Pres­sure on Cosatu to deal with Vavi

Sunday World - - News - MZWANDILE kaBI­ZOK­WAKHE

THE frac­tured hi­er­ar­chy of labour fed­er­a­tion Cosatu is un­der pres­sure to do some­thing about its gen­eral sec­re­tary, Zwelinz­ima Vavi, who has been pub­licly cen­sured by Cor­rup­tion Watch.

Vavi is a mem­ber of the Cor­rup­tion Watch board.

Two weeks ago he ad­mit­ted to hav­ing had sex with a ju­nior staff mem­ber at Cosatu. The woman claimed it was rape and filed a com­plaint with the fed­er­a­tion, but later with­drew it.

A Cor­rup­tion Watch in­sider who spoke to Sun­day World on con­di­tion of anonymity said that be­cause of what the or­gan­i­sa­tion stood for, it could not ig­nore what Vavi had ad­mit­ted to.

Cor­rup­tion Watch re­leased a care­fully worded state­ment on Fri­day: “On the ba­sis of the facts ad­mit­ted by Mr Vavi and known to the board at this stage, the board de­cided to is­sue a pub­lic no­tice of cen­sure of Mr Vavi in re­spect of the im­proper re­la­tion­ship be­tween Mr Vavi and the woman.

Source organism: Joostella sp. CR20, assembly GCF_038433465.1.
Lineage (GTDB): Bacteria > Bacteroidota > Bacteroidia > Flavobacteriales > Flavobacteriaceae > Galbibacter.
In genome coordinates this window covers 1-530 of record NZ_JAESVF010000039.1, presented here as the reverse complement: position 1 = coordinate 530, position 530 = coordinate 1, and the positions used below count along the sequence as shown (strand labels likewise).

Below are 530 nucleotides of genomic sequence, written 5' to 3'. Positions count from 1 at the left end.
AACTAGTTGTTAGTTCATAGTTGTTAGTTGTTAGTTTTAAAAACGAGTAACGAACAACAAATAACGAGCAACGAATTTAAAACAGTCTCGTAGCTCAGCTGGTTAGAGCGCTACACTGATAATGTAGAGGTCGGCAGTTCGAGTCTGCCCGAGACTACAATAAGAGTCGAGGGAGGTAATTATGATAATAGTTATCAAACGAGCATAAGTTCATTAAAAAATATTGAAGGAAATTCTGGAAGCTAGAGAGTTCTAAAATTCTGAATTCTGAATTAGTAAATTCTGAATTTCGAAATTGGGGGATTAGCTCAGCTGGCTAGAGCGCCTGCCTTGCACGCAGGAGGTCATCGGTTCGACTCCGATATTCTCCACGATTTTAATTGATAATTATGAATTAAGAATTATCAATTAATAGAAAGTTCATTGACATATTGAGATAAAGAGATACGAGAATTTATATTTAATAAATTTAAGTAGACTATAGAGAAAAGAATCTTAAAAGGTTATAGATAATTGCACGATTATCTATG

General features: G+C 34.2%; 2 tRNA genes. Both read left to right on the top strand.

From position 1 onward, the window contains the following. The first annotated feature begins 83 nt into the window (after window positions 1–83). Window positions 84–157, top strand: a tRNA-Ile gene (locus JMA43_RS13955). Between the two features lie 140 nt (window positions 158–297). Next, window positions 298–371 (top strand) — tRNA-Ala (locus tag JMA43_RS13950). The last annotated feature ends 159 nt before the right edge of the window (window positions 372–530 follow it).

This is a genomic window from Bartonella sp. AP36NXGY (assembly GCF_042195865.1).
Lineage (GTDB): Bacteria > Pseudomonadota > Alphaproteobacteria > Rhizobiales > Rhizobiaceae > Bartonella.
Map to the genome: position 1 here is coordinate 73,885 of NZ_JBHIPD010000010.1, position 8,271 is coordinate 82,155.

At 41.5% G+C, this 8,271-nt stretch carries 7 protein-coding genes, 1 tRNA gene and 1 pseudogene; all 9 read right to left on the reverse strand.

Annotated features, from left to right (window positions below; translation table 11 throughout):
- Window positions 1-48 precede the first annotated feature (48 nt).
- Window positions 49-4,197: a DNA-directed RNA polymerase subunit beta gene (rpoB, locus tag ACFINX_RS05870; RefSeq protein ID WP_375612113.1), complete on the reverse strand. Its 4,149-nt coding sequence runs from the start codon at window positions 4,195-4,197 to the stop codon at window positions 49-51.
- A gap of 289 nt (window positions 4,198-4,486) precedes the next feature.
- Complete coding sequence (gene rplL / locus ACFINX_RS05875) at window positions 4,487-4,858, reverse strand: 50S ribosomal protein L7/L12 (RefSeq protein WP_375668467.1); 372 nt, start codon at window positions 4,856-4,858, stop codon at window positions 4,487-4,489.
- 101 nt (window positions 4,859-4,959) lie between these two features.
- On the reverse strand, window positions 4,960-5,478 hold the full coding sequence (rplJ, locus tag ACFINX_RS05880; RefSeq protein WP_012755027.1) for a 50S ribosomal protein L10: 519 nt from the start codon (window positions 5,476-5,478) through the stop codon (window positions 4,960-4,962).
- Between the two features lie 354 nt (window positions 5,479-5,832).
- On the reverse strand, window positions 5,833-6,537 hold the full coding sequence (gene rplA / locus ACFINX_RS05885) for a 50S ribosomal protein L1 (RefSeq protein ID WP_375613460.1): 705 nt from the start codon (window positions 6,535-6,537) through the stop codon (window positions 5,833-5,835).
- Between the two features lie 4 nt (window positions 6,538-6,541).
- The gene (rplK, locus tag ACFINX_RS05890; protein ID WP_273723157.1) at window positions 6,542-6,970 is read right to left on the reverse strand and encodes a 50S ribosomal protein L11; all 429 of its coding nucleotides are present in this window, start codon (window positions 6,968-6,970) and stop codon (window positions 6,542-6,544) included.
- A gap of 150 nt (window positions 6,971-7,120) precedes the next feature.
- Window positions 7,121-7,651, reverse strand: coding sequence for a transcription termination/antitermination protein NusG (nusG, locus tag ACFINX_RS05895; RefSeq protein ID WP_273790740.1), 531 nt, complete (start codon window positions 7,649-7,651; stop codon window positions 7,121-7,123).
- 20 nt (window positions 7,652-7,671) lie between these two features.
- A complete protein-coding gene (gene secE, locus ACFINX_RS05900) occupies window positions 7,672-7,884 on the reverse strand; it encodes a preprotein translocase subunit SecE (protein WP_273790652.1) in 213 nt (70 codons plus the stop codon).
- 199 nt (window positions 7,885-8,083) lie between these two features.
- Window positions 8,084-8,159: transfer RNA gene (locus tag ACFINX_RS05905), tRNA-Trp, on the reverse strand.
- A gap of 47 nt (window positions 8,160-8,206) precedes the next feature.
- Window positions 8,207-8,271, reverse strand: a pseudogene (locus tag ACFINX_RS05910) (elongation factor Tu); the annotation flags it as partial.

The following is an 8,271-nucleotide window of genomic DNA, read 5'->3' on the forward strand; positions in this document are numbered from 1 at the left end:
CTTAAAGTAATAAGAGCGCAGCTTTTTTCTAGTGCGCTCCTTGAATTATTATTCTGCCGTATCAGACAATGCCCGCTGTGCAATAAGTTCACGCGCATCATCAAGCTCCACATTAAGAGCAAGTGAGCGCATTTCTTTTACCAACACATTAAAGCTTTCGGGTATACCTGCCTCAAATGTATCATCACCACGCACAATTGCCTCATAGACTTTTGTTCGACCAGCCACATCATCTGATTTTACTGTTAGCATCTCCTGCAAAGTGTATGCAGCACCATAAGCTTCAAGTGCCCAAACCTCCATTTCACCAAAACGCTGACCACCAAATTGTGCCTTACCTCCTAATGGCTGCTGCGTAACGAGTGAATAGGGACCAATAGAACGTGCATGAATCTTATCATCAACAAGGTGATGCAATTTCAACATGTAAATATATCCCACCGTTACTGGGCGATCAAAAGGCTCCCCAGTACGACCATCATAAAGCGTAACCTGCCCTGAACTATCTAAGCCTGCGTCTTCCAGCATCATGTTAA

“In de­cid­ing to do so, the board took into ac­count the fact that any sex­ual re­la­tion­ship be­tween a se­nior staff mem­ber in an or­gan­i­sa­tion and a ju­nior mem­ber is al­most in­evitably in­fected by the re­la­tion­ship of power that ex­ists be­tween them, and that, ac­cord­ingly, se­nior staff mem­bers have a spe­cial re­spon­si­bil­ity to seek to avoid such re­la­tion­ships.

“The board was guided by what it con­sid­ered to be in the best in­ter­ests of Cor­rup­tion Watch and the in­for­ma­tion it had be­fore it and that is cur­rently in the pub­lic do­main.

“Be­fore is­su­ing this note of cen­sure, Mr Vavi was in­formed of the board’s de­ci­sion to do so and he in­di­cated that he has ac­cepted the de­ci­sion of the board.”

The in­sider said Cor­rup­tion Watch was be­ing care­ful not to be drawn into the po­lit­i­cal storm be­tween pro- and anti-Vavi Cosatu mem­ber unions, which have been en­gaged in a war of words since the sex scan­dal broke.

A Cosatu in­sider told Sun­day World that pres­sure was mount­ing on the fed­er­a­tion to do some­thing about its gen­eral sec­re­tary, but crit­i­cised Cor­rup­tion Watch: “I can’t say [that this] cen­sure is gen­uine. If one ac­cepts that the sex was con­sen­sual, one should rep­ri­mand both; if not, then one ought to side with a vic­tim.”

Newspapers in English

Newspapers from South Africa

© PressReader. All rights reserved.